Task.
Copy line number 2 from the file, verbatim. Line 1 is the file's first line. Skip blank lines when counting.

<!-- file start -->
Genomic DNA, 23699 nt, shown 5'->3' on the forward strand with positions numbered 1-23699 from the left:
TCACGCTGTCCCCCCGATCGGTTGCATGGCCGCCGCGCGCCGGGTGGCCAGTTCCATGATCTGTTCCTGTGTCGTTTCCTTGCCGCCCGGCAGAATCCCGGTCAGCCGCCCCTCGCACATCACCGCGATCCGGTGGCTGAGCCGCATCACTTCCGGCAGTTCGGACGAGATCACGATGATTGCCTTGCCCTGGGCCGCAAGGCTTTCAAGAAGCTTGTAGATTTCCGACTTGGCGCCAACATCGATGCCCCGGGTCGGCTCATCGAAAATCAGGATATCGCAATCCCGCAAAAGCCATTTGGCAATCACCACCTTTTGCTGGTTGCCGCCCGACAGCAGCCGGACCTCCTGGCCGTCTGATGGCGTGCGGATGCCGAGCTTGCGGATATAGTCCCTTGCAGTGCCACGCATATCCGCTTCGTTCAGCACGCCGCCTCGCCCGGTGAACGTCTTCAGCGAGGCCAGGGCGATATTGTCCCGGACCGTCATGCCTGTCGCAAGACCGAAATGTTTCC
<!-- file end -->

TCACGCTGTCCCCCCGATCGGTTGCATGGCCGCCGCGCGCCGGGTGGCCAGTTCCATGATCTGTTCCTGTGTCGTTTCCTTGCCGCCCGGCAGAATCCCGGTCAGCCGCCCCTCGCACATCACCGCGATCCGGTGGCTGAGCCGCATCACTTCCGGCAGTTCGGACGAGATCACGATGATTGCCTTGCCCTGGGCCGCAAGGCTTTCAAGAAGCTTGTAGATTTCCGACTTGGCGCCAACATCGATGCCCCGGGTCGGCTCATCGAAAATCAGGATATCGCAATCCCGCAAAAGCCATTTGGCAATCACCACCTTTTGCTGGTTGCCGCCCGACAGCAGCCGGACCTCCTGGCCGTCTGATGGCGTGCGGATGCCGAGCTTGCGGATATAGTCCCTTGCAGTGCCACGCATATCCGCTTCGTTCAGCACGCCGCCTCGCCCGGTGAACGTCTTCAGCGAGGCCAGGGCGATATTGTCCCGGACCGTCATGCCTGTCGCAAGACCGAAATGTTTCC